Black is coming from the publishing industry, which has seen its fair share of financial woes, and she has personal experience as the manager who breaks the bad news. In a video called “Layoff Lessons” that Forbes posted today, Black explains how she approached layoffs in publishing:

Well, for the person having to do the dirty deed, it’s very hard. I mean, I think you want to have thought through it very carefully, you want to have worked with your human resources department. You want to have a package already prepared for each individual. You want to get your message out. You don’t have to have an hour’s conversation. Because about the first five words that come out of your mouth, as in, “a department is not going to exist any longer,” they have mentally checked out. They are listening to one more word that you are saying, so it’s like, make it short and sweet.

But you have to be empathetic. It’s a very hard time there today. So I think you want to be fair. You know, walking around a little bit is not a bad thing to do. I think in tough times you want to be seen walking the floors.

Black’s political donations span the ideological spectrum.

Over the past five years, Black has given money to both Democrats and Republicans from all over the country, the Village Voice reports. Her biggest political donations have been not to candidates, however, but to the Magazine Publishers of America, the industry’s political action committee. In the most recent election cycle, the PAC gave more to Democrats than to Republicans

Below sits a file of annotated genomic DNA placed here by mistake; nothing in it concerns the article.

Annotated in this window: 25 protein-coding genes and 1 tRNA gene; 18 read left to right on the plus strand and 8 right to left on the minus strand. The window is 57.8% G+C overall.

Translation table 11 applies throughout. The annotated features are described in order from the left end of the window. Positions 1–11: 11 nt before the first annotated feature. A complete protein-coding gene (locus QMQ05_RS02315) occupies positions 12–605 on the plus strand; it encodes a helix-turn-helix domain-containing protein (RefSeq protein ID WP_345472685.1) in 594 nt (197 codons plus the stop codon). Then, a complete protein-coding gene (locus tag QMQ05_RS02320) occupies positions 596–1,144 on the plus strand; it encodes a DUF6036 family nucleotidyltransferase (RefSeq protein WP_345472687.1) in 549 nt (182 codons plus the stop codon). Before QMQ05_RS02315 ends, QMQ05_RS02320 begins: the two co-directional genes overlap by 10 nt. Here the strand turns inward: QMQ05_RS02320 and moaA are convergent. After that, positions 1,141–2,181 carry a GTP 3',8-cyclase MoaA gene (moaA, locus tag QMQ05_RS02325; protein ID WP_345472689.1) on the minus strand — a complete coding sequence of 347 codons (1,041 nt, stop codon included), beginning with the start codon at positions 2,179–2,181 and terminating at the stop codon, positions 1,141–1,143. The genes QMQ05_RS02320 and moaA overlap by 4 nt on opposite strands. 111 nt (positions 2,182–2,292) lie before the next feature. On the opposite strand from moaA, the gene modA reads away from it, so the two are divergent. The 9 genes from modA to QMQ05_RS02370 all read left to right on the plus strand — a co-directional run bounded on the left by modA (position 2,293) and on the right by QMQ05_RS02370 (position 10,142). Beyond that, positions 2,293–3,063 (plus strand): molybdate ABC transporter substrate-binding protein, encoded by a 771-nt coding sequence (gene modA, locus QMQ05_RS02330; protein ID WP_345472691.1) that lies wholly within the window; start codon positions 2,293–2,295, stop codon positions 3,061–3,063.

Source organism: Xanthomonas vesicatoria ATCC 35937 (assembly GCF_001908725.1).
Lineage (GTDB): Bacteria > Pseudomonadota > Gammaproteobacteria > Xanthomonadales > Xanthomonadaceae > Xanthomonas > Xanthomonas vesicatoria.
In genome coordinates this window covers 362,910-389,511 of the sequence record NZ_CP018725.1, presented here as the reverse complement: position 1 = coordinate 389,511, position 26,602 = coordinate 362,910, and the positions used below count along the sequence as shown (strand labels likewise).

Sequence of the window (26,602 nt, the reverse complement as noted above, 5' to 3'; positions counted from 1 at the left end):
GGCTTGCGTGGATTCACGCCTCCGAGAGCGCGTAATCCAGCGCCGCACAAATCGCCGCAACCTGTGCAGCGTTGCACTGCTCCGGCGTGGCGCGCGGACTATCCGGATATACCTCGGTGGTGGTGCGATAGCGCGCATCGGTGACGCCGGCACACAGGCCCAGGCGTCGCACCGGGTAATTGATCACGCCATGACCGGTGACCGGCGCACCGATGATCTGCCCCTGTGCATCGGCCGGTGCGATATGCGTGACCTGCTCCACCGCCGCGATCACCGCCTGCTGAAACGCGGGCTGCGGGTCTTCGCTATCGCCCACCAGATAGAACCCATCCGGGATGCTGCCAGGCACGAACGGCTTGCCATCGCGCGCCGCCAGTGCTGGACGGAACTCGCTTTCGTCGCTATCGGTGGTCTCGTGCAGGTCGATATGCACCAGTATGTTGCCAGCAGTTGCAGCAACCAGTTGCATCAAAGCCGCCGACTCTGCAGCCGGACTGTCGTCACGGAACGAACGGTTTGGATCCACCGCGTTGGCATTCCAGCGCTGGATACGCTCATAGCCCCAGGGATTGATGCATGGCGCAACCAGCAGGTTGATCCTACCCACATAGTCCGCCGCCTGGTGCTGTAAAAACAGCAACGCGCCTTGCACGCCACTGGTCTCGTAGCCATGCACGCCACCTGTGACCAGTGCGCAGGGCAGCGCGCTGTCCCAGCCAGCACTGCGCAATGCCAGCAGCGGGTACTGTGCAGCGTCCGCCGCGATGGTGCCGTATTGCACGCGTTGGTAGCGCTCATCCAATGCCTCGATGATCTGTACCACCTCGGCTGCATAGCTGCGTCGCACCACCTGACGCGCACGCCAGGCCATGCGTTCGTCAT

Betsy DeVos

To promote virtual schools, Betsy DeVos cites a graduate who’s far from the norm

U.S. Education Secretary Betsy DeVos spoke to the National Alliance for Public Charter Schools in June.

If Betsy Devos is paying any attention to unfolding critiques of virtual charter schools, she didn’t let it show last week when she spoke to free-market policy advocates in Bellevue, Washington.

Just days after Politico published a scathing story about virtual charters’ track record in Pennsylvania, DeVos, the U.S. education secretary, was touting their successes at the Washington Policy Center’s annual dinner.